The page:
In 2014, work began on a new "Station Quarter", which would include construction of a new multi-storey car park and footbridge to service the platforms, a new Waitrose supermarket on site and a regeneration of the existing station buildings. The work is scheduled for completion in 2017.[7]


The platform layout is:

National Rail logo.svg National Rail towards Eastbourne,[a] Littlehampton[a] and Ore[a] Arrow right.svg
Platform 1
Island platform
Platform 2
National Rail logo.svg National Rail towards Brighton, Ore,[b] Littlehampton[b] and Portsmouth[b] Arrow right.svg
National Rail logo.svg National Rail towards London Victoria,[b] London Bridge, St Pancras Intl[c] and Bedford[c] Arrow left.svg
Platform 3
Island platform
Platform 4
National Rail logo.svg National Rail towards London Victoria, London Bridge,[a] St Pancras Intl[c] and Bedford[c] Arrow left.svg


  1. ^ a b c d Towards this station Monday–Saturday only
  2. ^ a b c d Towards this station on Sunday only
  3. ^ a b c d Towards this station Monday–Friday only


The typical Monday-Saturday service from the station is:


On Sundays the frequency of services to London Victoria increases to 3 trains per hour and the service to London Bridge does not operate.


Trains to Littlehampton and to Eastbourne (or Ore) run together between London and Haywards Heath, where they divide.

On Sundays there are 3tph to Brighton, 1tph to Ore and 1tph to Portsmouth Harbour and Littlehampton (train divides at Worthing). Trains to Ore and to Portsmouth and Littlehampton run separately.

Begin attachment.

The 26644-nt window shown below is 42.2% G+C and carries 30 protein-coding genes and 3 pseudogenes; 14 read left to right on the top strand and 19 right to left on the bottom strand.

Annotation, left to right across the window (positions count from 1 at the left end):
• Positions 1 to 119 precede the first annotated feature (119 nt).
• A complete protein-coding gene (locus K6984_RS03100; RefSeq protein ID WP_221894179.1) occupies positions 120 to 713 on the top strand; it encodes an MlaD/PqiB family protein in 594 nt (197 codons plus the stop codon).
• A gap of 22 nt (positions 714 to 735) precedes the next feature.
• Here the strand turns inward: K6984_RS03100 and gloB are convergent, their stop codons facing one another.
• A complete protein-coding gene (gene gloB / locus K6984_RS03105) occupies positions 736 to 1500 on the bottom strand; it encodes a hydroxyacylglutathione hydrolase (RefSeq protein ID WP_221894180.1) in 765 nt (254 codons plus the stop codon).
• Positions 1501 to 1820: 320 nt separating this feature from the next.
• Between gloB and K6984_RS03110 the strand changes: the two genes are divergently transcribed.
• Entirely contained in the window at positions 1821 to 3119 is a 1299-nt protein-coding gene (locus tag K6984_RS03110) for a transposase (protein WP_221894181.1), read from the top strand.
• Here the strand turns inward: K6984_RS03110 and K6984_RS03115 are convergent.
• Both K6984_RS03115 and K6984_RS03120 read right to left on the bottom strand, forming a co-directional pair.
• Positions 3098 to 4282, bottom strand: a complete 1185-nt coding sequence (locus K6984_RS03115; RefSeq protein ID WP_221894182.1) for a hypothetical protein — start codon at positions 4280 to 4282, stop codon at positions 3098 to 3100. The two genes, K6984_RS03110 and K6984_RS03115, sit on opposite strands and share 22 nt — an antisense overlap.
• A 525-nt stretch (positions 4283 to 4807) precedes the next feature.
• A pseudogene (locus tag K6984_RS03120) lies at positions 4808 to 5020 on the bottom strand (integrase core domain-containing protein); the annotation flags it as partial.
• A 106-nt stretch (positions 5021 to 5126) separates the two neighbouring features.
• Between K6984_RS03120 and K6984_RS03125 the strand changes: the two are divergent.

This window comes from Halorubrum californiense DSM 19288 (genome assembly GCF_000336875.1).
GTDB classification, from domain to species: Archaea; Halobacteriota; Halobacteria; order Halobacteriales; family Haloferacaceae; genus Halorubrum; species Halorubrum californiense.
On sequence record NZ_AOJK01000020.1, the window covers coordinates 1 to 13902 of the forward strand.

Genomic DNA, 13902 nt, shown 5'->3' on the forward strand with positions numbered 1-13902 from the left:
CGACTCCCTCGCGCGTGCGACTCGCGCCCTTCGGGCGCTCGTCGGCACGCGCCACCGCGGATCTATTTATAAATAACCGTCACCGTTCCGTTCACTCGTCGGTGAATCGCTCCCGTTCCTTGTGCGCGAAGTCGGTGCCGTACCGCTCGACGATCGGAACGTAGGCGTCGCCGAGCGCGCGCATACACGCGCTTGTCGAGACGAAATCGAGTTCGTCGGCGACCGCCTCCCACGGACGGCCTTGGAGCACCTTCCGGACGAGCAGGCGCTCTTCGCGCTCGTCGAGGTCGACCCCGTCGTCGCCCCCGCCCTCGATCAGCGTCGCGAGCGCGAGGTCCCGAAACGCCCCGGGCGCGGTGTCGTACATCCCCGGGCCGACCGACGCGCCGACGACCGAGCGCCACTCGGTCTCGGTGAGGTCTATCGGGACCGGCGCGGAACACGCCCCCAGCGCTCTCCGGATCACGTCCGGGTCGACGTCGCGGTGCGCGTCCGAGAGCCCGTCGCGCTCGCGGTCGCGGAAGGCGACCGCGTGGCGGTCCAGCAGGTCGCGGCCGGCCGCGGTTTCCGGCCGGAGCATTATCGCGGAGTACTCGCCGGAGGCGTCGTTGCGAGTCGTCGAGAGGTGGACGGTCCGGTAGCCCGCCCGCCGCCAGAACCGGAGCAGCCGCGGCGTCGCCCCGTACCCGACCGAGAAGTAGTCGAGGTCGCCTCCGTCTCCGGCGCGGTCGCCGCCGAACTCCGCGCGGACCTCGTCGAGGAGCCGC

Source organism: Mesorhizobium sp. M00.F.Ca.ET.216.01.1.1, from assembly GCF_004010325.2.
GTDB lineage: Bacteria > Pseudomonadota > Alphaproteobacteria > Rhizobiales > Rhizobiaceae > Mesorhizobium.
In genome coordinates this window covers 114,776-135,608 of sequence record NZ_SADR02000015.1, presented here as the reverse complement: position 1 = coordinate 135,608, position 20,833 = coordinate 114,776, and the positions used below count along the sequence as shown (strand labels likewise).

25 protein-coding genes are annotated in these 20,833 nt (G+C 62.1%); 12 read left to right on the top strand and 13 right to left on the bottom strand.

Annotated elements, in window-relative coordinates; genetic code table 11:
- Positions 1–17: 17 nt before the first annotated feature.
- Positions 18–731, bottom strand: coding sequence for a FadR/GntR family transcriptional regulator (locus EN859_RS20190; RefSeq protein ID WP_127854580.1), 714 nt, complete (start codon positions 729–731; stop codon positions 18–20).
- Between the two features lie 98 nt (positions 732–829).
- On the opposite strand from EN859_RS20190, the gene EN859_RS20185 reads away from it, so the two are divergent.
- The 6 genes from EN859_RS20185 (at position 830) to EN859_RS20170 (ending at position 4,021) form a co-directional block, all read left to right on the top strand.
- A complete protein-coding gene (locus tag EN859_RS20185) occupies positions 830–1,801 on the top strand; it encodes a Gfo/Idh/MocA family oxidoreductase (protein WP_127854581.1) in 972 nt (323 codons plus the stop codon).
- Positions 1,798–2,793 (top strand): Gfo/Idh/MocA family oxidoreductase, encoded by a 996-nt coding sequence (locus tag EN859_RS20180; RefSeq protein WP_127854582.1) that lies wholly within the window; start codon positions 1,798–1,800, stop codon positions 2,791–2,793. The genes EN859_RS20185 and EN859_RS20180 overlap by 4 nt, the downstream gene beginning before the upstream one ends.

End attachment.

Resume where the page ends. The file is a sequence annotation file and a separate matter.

Freight sidings[edit]

The freight sidings at Haywards Heath were constructed during the First World War when the railway received a rapid growth in its freight traffic as a result of munitions trains travelling to Newhaven. They were intended to enable passenger trains to overtake slower freight traffic.

Folly Hill tunnel[edit]

Haywards Heath tunnel, southbound view from the station

Just south of the station there is a 249-yard (228.6 m) tunnel through Folly Hill. There was an accident during the construction of this tunnel on 2 January 1841, causing a roof fall and killing three men, which prevented the railway from opening through to Brighton in the July.[8] Until the 1970s this tunnel suffered from an excess of water falling from the ground above and in the 1840s it had to be lined with galvanised iron sheeting to prevent the water from falling on the third class passengers in open carriages.[9]


  1. ^ a b c d Ardingly railway station on Disused-Stations.org.uk - Nick Catford - Accessed 9 September 2007
  2. ^ "Crosscountry Trains FAQ - Timetable Change". Archived from the original on 2007-12-17. Retrieved 2008-01-13. 
  3. ^ Turner, John Howard (1977). The London Brighton and South Coast Railway 1 Origins and Formation. Batsford. ISBN 0-7134-0275-X.  pp.126-38.
  4. ^ Turner, John Howard (1979). The London Brighton and South Coast Railway 3 Completion and Maturity. Batsford. ISBN 0-7134-1389-1.  pp.23-34.
  5. ^ Mitchell, Vic and Smith, Keith (1986). Southern Main Lines - Three Bridges to Brighton. Middleton Press. ISBN 0-906520-35-5
  6. ^ Ellis, C. Hamilton (1970). The London Brighton and South Coast Railway. Ian Allan. pp. 98–9. 
  7. ^ http://www.southernrailway.com/your-journey/station-information/haywards-heath-station-regeneration/
  8. ^ Gray, Adrian (1978). The London to Brighton Line 1841-1977. Oakwood Press. p. 119. 
  9. ^ Turner, John Howard (1977). The London Brighton and South Coast Railway 1 Origins and Formation. Batsford. ISBN 0-7134-0275-X.  p.142.

External links[edit]

Preceding station National Rail National Rail Following station
Gatwick Airport   Southern
Mainline West
  Burgess Hill
or Hove
Gatwick Airport   Southern
Mainline East
or Plumpton
or Lewes
Balcombe   Southern
Brighton Main Line
Balcombe   Thameslink
Gatwick Airport   Southern
Gatwick Express
Peak hours only
Disused railways
Line and station closed
  London, Brighton and South Coast Railway
Lewes and East Grinstead Railway

Coordinates: 51°00′18″N 0°06′18″W / 51.005°N 0.105°W / 51.005; -0.105